Before digital dismembered hands held guns aimed at cacodemons, we held the guns ourselves and aimed them at our screens. Well… fake guns anyway. The Zapper for the NES was a neat little novelty that came with the NES. The novelty did fade though, and Zapper support soon faded away. Games like Operation Wolf and The Adventures of Bayou Billy would have support, but it wasn’t enough to keep the Zapper alive. But with the SNES, Nintendo sought to make a peripheral better than the Zapper. It would be bigger, use an IR sensor in conjunction with cathode rays, and best of all, it was wireless. Ladies and gentlemen, the Super Scope after the jump.
Bigger System, Bigger Gun
As was said in the opening paragraph, support for the Zapper faded away during the NES era. Oddly enough, Nintendo decided to revisit the light-gun idea after the market for it pretty much faded away. The result was the Super Scope. Released in the U.S. for the SNES in 1992 along with the pack in game, Super Scope 6, the Super Scope was a beast of a gun. Unlike the Zapper’s pistol like feel and appearance, the Super Scope was pretty much a bazooka. You held it over your shoulder and you would look through an eyepiece to aim. One advantage the Super Scope had over the Zapper was that it was wireless… for the most part. The gun itself was wireless, utilizing 6 AA batteries to function. But the IR sensor for the gun had to be plugged into the 1P controller port of the SNES via a standard controller cord. The shape of the IR sensor was not the best as it would slip off the top of the TV because of the cord pulling on it. And we’re talking about CRT TVs at the time, not the flat ones of today. Including Super Scope 6, only 11 games were made that supported it.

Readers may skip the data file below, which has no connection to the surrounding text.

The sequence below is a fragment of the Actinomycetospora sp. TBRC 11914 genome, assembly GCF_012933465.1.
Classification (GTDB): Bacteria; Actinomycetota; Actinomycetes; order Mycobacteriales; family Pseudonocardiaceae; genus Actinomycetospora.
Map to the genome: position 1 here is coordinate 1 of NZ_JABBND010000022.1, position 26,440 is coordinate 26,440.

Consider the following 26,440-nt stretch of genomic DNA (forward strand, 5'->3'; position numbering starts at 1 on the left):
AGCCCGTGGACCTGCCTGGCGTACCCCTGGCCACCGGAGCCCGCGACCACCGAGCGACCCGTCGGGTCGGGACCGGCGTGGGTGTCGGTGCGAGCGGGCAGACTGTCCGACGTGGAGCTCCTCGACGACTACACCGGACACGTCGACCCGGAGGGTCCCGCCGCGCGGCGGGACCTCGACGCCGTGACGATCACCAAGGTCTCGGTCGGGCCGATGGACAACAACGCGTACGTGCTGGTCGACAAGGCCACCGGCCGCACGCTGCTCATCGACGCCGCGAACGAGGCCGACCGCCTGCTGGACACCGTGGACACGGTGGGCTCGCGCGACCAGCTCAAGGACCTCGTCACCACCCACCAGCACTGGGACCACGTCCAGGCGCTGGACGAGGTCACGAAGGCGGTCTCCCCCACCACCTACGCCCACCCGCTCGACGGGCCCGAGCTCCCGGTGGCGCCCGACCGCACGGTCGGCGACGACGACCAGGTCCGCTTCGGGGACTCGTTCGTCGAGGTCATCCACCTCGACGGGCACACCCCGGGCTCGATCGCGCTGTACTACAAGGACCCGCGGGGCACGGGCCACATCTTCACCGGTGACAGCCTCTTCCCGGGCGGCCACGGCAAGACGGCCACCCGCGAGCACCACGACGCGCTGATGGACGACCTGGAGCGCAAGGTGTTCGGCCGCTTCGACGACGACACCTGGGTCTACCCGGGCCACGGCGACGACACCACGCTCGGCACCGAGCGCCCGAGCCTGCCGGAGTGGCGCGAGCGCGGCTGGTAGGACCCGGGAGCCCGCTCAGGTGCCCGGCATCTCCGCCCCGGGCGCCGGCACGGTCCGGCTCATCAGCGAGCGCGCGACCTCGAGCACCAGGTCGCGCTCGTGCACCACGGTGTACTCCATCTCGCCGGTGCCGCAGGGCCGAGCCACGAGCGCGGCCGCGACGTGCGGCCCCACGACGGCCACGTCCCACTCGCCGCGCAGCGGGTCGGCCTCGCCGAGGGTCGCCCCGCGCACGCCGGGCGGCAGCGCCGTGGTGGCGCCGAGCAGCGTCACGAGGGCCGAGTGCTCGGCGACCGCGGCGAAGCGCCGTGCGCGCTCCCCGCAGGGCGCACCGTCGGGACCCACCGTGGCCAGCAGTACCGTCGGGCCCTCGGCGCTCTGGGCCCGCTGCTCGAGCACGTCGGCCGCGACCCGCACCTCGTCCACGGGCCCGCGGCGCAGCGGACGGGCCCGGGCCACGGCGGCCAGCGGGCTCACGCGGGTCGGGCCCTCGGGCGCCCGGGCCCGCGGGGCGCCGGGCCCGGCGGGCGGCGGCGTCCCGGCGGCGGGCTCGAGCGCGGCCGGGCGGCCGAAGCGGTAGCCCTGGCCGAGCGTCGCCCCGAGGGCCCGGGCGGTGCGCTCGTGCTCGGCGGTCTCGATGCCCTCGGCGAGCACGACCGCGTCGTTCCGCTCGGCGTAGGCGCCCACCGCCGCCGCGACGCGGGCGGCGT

I’m probably not that this has happened to. It’s pretty hilarious in hindsight. One day my mom decides to get me two games. I think it was for my birthday or Christmas or something. On of the two games was Terminator 2: Judgement Day (ohhh we’ll get to this game one day). The other game was Battle Clash. I looked at the cartridge (I had no box for it) and saw that is said “Super Scope” on it. I thought it was really just a feature in the game itself, like the Super FX chip for Star Fox. When I popped the game in and get to the title screen, it said in flashing letters, “Shoot Screen.” I’m here just thinking it’s just for style like “Hey man, press the start button!” or “Press a button to begin your journey.” I soon discovered that this was not for style, it was a function… of an item I did not have. I pressed all the buttons to see if I could get past the title screen. I did. It took me to the Super Scope’s calibration screen. I was stuck. I kept pressing buttons to get to the next part. I eventually made it to a map displaying where the battle would take place. But pressing buttons here took me back to the title screen. I soon realized that I needed a light gun to play this game. I tried using the NES Zapper on the screen (with the NES and SNES on) to see if it worked. Hey, I was a kid then! A dumb, slightly frugal but inquisitive kid. It was time to tell my mom the bad news.